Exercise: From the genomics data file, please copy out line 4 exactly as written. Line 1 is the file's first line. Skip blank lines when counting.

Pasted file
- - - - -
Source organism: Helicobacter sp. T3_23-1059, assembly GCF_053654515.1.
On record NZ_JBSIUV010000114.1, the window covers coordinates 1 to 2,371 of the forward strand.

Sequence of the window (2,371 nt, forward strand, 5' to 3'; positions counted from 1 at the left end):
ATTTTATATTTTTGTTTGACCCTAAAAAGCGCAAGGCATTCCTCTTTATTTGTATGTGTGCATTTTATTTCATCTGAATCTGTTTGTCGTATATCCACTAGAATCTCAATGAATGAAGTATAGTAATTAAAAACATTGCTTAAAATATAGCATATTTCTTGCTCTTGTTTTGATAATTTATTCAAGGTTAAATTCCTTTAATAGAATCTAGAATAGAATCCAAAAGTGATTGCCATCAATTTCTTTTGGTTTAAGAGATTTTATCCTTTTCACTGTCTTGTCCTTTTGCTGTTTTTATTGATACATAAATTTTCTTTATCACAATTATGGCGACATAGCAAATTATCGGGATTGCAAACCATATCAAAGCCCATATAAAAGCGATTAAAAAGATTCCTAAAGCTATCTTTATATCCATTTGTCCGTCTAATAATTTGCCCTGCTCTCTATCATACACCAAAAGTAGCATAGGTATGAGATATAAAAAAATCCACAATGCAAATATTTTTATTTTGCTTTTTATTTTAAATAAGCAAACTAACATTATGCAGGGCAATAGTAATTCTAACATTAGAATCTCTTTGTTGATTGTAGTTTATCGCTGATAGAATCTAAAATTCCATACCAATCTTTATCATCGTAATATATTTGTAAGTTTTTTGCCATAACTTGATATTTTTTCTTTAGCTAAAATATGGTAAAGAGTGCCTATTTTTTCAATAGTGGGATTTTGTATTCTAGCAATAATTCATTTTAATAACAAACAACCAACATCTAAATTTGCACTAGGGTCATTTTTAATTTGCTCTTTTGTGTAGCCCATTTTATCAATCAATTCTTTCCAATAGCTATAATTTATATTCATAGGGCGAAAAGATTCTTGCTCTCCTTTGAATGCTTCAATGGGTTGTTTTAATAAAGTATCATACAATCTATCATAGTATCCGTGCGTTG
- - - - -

ATTTTATATTTTTGTTTGACCCTAAAAAGCGCAAGGCATTCCTCTTTATTTGTATGTGTGCATTTTATTTCATCTGAATCTGTTTGTCGTATATCCACTAGAATCTCAATGAATGAAGTATAGTAATTAAAAACATTGCTTAAAATATAGCATATTTCTTGCTCTTGTTTTGATAATTTATTCAAGGTTAAATTCCTTTAATAGAATCTAGAATAGAATCCAAAAGTGATTGCCATCAATTTCTTTTGGTTTAAGAGATTTTATCCTTTTCACTGTCTTGTCCTTTTGCTGTTTTTATTGATACATAAATTTTCTTTATCACAATTATGGCGACATAGCAAATTATCGGGATTGCAAACCATATCAAAGCCCATATAAAAGCGATTAAAAAGATTCCTAAAGCTATCTTTATATCCATTTGTCCGTCTAATAATTTGCCCTGCTCTCTATCATACACCAAAAGTAGCATAGGTATGAGATATAAAAAAATCCACAATGCAAATATTTTTATTTTGCTTTTTATTTTAAATAAGCAAACTAACATTATGCAGGGCAATAGTAATTCTAACATTAGAATCTCTTTGTTGATTGTAGTTTATCGCTGATAGAATCTAAAATTCCATACCAATCTTTATCATCGTAATATATTTGTAAGTTTTTTGCCATAACTTGATATTTTTTCTTTAGCTAAAATATGGTAAAGAGTGCCTATTTTTTCAATAGTGGGATTTTGTATTCTAGCAATAATTCATTTTAATAACAAACAACCAACATCTAAATTTGCACTAGGGTCATTTTTAATTTGCTCTTTTGTGTAGCCCATTTTATCAATCAATTCTTTCCAATAGCTATAATTTATATTCATAGGGCGAAAAGATTCTTGCTCTCCTTTGAATGCTTCAATGGGTTGTTTTAATAAAGTATCATACAATCTATCATAGTATCCGTGCGTTG